Ortiz, a full-blooded NativeAmerican, was raised in the Acoma village of McCarty's, and spokeonly Acoma at home. His interest in the culture and history of his peoplepropelled him to a career of writing. After graduating with an MFA from the University of Iowa, he supported his writing byteaching Native American literature and creative writing at San Diego State,the Institute of American Indian Arts, Navajo Community College, Marin College, the University of New Mexico, the Sinte Gleska College, andthe Universityof Toronto. Ortiz'early writings reflect his nomadic life, with recurring images of bus depots,airports, and subway stations in his poetry of this period recording ademanding schedule of lecture tours and speaking engagements.
Ortiz also served as lieutenantgovernor of the Pueblo ofAcoma andconsulting editor of the Pueblo of Acoma Press.
Among the awards he has won arethe NationalEndowment for the Arts Discovery Award (1969), the White House Salute to Poetry HonoredPoet Award (1981), a Pushcart Prize (for From Sand Creek)(1981), the New Mexico Humanities Council Humanitarian Award (1989), and the Wordcraft CircleWriter of the Year (Anthology/Collection) Award (for Speaking forGenerations) (2000).

Save the Peaks files federal petition to protect San Francisco Peaks March 9, 2012

March 9, 2012          
Contact: Howard Shanker (480) 838-9300
howard@shankerlaw.net
By Save the Peaks
Censored News

Save the Peaks Coalition et al. File Petition for Ninth Circuit Rehearing en banc.
Plaintiffs Insist Health Hazards of Ingestion of 'Sewage Snow' on San Francisco Peaks Not Adequately Addressed by US Forest Service.
In a petition filed Friday, March 9, 2012 individual citizens and Save the Peaks Coalition volunteers are asking for adequate consideration of human health concerns by the US Forest Service in the use of reclaimed sewer water to make snow. The case asserts that under the National Environmental Policy Act (NEPA) and the Administrative Procedure Act, the Forest Service failed to adequately consider the impacts associated with ingestion of snow made from reclaimed sewer water in its federally mandated environmental review process.

The adequacy of the federal government’s consideration of this “ingestion” issue before approving the use of reclaimed sewer water to make snow at the Snowbowl ski area was actually considered twice by the Ninth Circuit Court of Appeals.  The first time, the court ruled that the Forest Service failed to consider the impacts associated with people ingesting snow made from reclaimed sewer water.   The second time, based on the same facts and same law, a panel of three different judges recently rendered a decision that was completely contrary to the first decision. 
According to Howard Shanker, the attorney for the Save the Peaks Coalition and formerly the attorney for a number of Indian Tribes and environmental organizations on this issue, “The Save the Peaks Coalition filed a petition for rehearing to ask the Ninth Circuit to reconsider this case – in light of the myriad conflicts and inconsistencies the latest panel decision has with Ninth Circuit precedent.  The fact, however, that we can have two panels of the Ninth Circuit issue completely contradictory rulings based on the same law and the same facts, does not say much for our current system of justice.  The fact that the federal government is championing the use of reclaimed sewer water, despite the potential risks to public health and safety, on a site that is sacred and holy to 13 of the tribes in the southwestern United States does not say much for the federal government’s values and priorities.”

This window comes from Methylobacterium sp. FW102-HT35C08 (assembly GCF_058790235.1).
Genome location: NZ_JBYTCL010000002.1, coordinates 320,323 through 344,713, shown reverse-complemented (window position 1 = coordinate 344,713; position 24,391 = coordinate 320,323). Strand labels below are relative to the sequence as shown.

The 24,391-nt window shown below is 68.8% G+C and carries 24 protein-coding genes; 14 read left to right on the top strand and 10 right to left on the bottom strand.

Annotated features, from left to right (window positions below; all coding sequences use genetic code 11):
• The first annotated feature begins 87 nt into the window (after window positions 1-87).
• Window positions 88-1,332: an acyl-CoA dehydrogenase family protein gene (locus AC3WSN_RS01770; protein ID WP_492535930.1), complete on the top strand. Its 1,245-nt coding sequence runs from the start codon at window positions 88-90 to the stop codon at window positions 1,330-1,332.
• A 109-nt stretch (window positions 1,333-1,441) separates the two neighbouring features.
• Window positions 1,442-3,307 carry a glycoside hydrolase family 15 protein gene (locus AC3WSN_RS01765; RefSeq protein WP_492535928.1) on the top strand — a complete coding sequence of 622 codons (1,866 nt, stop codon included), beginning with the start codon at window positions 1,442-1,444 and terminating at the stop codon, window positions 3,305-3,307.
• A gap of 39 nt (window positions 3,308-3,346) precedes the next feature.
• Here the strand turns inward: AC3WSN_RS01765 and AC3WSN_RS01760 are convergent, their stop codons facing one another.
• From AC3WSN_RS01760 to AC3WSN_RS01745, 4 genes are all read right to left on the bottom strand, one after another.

“Unfortunately for all of us who love spending time on the top of our highest Arizona mountain, potential risks to our human and environmental health have been overlooked by the US Forest Service.”  states Rachel Tso, plaintiff and Save the Peaks Coalition volunteer.  “We filed this suit to seek to remedy this, and we continue to strive to have these issues adequately addressed.   I believe if the full court can have the opportunity to consider the full merits of the case they will affirm that the request of further investigation is reasonable.”
Plaintiff Don Fanning  adds "Our lawyer has handled the case entirely pro bono. This litigation is about human and environmental health--- not money. However, in pursuing procedural issues, the court has all but ignored the likelihood of people falling in reclaimed sewer snow and swallowing it or children deliberately eating it. USFS documents list only some of the known chemicals or pathogens in treated sewer water without understanding or presenting means of mitigating their long term effects. It is my right and my duty as an informed citizen to use all available legal recourses to protect my family and others from what amounts to an experiment by the USFS on ill-informed human beings."
Rachel Tso concluded with, “I am concerned for the children and families who could come in contact with the contaminants in this frozen treated effluent in ways never before experienced in the world.  I’m also particularly troubled about the Snow Bowl employees who will have prolonged exposure to it.  We do not know if there will be any effects, but I believe our forest service owes it to all of us to adequately consider it before giving a corporation carte blanche to do what they want on our public lands.”